Mum arrested after posing as daughter, 13, at school

Mum arrested after posing as daughter, 13, at school

A mum has been arrested in Texas after pretending to be her 13-year-old daughter and going to school for the day.

Casey Garcia, 30, took on the ruse in a bid to prove that security at state schools in her area were below par.

So, after dying her hair and dressing up as daughter Julie – complete with a Marvel hoodie, rucksack and facemask – she headed to class.

Garcia documented her day at Garcia-Enriquez Middle School in a video later posted to her YouTube channel.

Before entering the El Paso school, the 30-year-old said to the camera: "Do I look like a seventh grader? No? Cool, awesome."

Walking down the hallways, she greeted the principal, among other staff and students, admitting that she felt “really scared” about getting caught.

It wasn’t until the final class of the day that a teacher realised she was an intruder.

Following the stunt, Garcia was arrested for criminal trespassing, and tampering with government records, according to the El Paso County Sheriff’s office, as reported by CBS12.

She was later released on a $7,808 (around (£5,518) bond.

Garcia was charged on suspicion of criminal trespassing and tampering with government recordsEl Paso County Sheriff’s Office (via CBS12)

In a follow-up video, the mother explained what had motivated the bizarre move, insisting that it wasn’t to garner “views” or “likes” or to cause issues for the school.

"I didn’t do this to ruffle any feathers, I didn’t do this to out the school,” she said. “Because I was never going to say what school district or what school it was. They put that out there themselves."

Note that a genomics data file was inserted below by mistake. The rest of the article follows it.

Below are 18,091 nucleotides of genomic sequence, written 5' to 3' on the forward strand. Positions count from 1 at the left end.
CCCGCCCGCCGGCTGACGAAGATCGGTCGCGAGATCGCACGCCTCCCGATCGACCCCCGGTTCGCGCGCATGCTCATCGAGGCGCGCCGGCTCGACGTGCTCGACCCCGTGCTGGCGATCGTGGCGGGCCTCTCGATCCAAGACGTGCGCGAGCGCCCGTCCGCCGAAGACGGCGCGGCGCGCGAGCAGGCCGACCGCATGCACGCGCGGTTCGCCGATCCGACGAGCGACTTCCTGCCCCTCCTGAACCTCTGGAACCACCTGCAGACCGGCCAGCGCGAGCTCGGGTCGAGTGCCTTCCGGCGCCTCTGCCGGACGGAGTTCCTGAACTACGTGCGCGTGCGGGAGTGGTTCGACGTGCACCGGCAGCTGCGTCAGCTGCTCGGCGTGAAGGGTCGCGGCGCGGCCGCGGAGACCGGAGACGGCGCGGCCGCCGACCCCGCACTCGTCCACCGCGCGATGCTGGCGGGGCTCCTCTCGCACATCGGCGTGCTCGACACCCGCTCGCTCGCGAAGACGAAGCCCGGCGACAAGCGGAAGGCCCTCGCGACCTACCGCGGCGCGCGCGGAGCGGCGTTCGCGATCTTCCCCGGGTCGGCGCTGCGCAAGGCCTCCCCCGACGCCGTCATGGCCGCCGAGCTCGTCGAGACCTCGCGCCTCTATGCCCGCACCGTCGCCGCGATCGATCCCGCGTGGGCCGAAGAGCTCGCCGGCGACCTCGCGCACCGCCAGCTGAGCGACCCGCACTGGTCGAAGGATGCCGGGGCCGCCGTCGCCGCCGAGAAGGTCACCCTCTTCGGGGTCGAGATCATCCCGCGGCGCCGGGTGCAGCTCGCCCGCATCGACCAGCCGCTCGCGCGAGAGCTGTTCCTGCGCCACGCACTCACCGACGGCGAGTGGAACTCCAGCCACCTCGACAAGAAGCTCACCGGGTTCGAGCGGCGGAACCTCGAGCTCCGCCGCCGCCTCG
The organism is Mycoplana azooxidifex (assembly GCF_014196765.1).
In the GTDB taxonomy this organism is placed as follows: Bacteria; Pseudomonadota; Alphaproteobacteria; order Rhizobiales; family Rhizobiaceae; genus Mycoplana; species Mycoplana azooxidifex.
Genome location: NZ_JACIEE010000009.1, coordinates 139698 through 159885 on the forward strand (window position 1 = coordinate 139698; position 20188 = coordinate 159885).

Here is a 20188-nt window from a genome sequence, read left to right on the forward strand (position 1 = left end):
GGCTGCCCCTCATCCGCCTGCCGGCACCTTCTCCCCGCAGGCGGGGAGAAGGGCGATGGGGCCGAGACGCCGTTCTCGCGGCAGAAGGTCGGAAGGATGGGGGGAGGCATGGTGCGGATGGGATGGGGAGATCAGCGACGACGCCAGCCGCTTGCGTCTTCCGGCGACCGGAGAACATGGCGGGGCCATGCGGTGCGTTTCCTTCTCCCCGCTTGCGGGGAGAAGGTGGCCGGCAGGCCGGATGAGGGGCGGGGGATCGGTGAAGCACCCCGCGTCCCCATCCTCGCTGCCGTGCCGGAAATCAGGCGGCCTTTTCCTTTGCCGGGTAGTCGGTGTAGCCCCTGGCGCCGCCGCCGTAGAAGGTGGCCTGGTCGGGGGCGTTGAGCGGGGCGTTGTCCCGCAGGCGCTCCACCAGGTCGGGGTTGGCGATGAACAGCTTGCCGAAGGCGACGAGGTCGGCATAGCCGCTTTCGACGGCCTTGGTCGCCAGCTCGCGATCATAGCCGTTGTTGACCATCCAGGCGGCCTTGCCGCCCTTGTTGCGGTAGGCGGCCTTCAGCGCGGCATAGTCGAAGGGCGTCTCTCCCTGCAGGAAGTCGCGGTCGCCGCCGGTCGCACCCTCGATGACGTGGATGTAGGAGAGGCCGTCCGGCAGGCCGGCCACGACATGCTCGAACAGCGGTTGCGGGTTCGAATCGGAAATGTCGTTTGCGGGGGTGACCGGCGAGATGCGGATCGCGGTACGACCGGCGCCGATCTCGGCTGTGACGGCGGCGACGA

She continued: "We need better security at our schools, this is what I tried to prove, and I don’t mean to be curt but I kind of feel like I proved it.

"I think the deal breaker for me was actually walking in and posing as a seventh grader. I mean I’m no spring chicken, but it wasn’t hard and I made it to all seven periods."

She also claimed that staff were more concerned with her phone being out during lessons than taking notice of her as a person.

"It was, ‘Hey, put your phone away’. I was not a name, I was not a person, I was ‘Hey put your phone away’,” she said.

She added: “This is about our children and the safety of our children,” she said. “That’s all I’m trying to do is prevent another mass shooting.”

San Elizario Schools Superintendent Jeannie Meza-Chavez defended the institution in a statement to local network KTSM.

She said: "While there was a breach in security by an individual associated as a parent with the school... we want to assure you that our security measures are being reviewed and evaluated.”

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